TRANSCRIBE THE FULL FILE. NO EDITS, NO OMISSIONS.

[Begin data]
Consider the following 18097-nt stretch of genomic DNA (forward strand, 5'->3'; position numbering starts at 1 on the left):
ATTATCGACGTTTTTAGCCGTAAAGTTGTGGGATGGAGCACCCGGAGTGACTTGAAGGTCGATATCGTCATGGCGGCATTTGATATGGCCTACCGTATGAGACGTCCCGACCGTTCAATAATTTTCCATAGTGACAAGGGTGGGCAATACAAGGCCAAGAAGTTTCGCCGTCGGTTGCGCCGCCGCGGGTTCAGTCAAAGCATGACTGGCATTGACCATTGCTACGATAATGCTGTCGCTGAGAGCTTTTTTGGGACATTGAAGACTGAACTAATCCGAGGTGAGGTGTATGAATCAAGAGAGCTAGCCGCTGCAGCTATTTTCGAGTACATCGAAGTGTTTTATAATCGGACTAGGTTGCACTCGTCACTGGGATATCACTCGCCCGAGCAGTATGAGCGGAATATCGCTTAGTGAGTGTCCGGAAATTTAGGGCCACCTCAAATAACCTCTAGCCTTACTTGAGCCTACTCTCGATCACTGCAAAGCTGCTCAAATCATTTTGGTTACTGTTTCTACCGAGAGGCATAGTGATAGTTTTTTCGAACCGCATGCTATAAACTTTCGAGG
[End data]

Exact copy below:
Consider the following 18097-nt stretch of genomic DNA (forward strand, 5'->3'; position numbering starts at 1 on the left):
ATTATCGACGTTTTTAGCCGTAAAGTTGTGGGATGGAGCACCCGGAGTGACTTGAAGGTCGATATCGTCATGGCGGCATTTGATATGGCCTACCGTATGAGACGTCCCGACCGTTCAATAATTTTCCATAGTGACAAGGGTGGGCAATACAAGGCCAAGAAGTTTCGCCGTCGGTTGCGCCGCCGCGGGTTCAGTCAAAGCATGACTGGCATTGACCATTGCTACGATAATGCTGTCGCTGAGAGCTTTTTTGGGACATTGAAGACTGAACTAATCCGAGGTGAGGTGTATGAATCAAGAGAGCTAGCCGCTGCAGCTATTTTCGAGTACATCGAAGTGTTTTATAATCGGACTAGGTTGCACTCGTCACTGGGATATCACTCGCCCGAGCAGTATGAGCGGAATATCGCTTAGTGAGTGTCCGGAAATTTAGGGCCACCTCAAATAACCTCTAGCCTTACTTGAGCCTACTCTCGATCACTGCAAAGCTGCTCAAATCATTTTGGTTACTGTTTCTACCGAGAGGCATAGTGATAGTTTTTTCGAACCGCATGCTATAAACTTTCGAGG